Now I’m writing this three weeks late (and posting four weeks late) because I’m busy lazy, so we’ll see how much I remember. We drove out in pouring rain. Halfway there, sitting in traffic (on Rt 2!) in the dark dreary wet weather I realized I didn’t even care, I was just happy to be getting out. We were listening to Reel Big Fish, who can’t be happy listening to that? We even stopped on the way to get steak and veggies for a campfire meal. I’ve never really cooked over a campfire before besides sausages and stuffed mushrooms and other wrap-it-in-tin-foil-and-go, so this was new.

We pulled up to the trailhead, still in pouring rain. I set up my tent and layered up for the weather, and we started grabbing big rocks to set up the fire. With some small miracles (and a starter log, or two) we had enough of a fire going to heat up food, and John cut up the steak while I handled veggies. I eventually admitted I had never made a shishkabob when John had to assist with the peppers. The only instructions were “make them a good size so they don’t fall off the skewer” which I apparently could not handle. For you other newbies, that means like ~1″ in diameter.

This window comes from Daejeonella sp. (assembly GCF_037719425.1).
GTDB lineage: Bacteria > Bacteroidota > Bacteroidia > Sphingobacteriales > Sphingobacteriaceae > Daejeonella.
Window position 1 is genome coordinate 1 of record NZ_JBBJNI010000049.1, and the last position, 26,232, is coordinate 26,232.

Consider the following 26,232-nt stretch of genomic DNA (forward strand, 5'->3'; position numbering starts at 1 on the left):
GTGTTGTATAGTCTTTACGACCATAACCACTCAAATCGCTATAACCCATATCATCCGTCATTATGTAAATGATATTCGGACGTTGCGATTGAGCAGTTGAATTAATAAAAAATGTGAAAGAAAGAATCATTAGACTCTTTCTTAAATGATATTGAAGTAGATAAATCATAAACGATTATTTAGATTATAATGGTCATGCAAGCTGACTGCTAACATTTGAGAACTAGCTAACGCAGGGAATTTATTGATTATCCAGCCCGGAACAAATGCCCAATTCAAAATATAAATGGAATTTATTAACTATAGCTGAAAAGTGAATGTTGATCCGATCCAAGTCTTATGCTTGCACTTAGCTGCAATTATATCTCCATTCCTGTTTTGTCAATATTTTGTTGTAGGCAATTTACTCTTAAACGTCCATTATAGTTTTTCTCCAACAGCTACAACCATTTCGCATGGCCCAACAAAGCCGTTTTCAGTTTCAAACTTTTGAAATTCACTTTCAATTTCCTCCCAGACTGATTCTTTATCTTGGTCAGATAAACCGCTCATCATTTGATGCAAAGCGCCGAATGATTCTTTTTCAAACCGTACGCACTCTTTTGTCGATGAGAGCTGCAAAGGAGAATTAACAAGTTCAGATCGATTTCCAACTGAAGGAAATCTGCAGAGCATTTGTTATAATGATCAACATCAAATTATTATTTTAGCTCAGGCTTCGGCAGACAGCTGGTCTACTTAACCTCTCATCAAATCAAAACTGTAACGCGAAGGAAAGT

Post-shishkabobs, it was bedtime. Another rainy night in a tent built for snow, though at least I remembered to open the vents this time. We had alarms set for 5am, and soon enough, we woke up to… more pouring rain. The general consensus was that we’d keep sleeping, so I rolled back into my sleeping bag burrito after peeking out the door.

Ripley looking damn good on one of the first scramble sections

Ripley looking damn good on one of the first scramble sections

We got up for real around 7, and made hot chocolate and coffee. After about an hour, the mist started to brighten, and then clear, and we got a glimpse of blue sky. We had originally resigned ourselves to doing Barclay Lake or Mt. Baring, but… you know what? Eff it, let’s try for Gunn. Might as well. Summitpost said it might take around 9 hours, and we had 9 hours. We all had headlamps and were content coming back after dark if necessary, assuming we had good blazes. Sweet.